Your body is approximately 70 percent water and needs replenishment to function properly. How much should you drink?
Your body’s approximately 70 percent water and needs replenishment to function properly. Water’s many roles include managing body temperature, transporting nutrients to and toxic waste away from cells, and protecting organs.
We know dehydration results in dire consequences, but are companies who sell bottled water and sports drinks playing on public worries to maximize their profits? Dr. Chris van Tulleken says yes, citing one case where a “major mineral water manufacturer” sponsored a study encouraging more water. Another study showed no performance difference for cyclists who remained dehydrated versus those who completely rehydrated.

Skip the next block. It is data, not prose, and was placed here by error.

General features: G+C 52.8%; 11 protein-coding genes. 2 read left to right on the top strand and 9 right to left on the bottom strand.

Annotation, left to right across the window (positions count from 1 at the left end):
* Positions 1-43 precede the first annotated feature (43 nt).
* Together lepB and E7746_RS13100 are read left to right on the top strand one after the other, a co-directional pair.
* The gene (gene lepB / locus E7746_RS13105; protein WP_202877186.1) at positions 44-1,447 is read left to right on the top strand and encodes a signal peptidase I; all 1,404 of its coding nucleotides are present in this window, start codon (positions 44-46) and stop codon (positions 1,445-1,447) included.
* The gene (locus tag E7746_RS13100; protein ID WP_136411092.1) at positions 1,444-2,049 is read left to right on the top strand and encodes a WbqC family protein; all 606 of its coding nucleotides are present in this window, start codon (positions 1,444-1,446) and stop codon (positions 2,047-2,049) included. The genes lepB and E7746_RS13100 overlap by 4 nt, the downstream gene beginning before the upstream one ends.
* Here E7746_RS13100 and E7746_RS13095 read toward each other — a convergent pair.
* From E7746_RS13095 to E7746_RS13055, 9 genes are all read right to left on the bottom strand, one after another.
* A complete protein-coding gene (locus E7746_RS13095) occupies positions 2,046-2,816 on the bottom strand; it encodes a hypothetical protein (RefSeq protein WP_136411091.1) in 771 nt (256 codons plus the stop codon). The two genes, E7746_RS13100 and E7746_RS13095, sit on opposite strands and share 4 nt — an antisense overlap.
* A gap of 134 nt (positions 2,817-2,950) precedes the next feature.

Athletes, especially, are cautioned to “drink to thirst” to avoid diluting sodium to fatal levels by overhydrating. According to Dr. van Tulleken, “Like most things in life, there's a Goldilocks amount — not too little and not too much.”
While exact numbers will vary based on age, gender, and fitness level as well as fluctuate daily based on climate and activity level, conventional wisdom from many doctors and nutritional experts says you need half your body weight in ounces of filtered water per day. So if you weigh 150 pounds, you should drink around 75 ounces.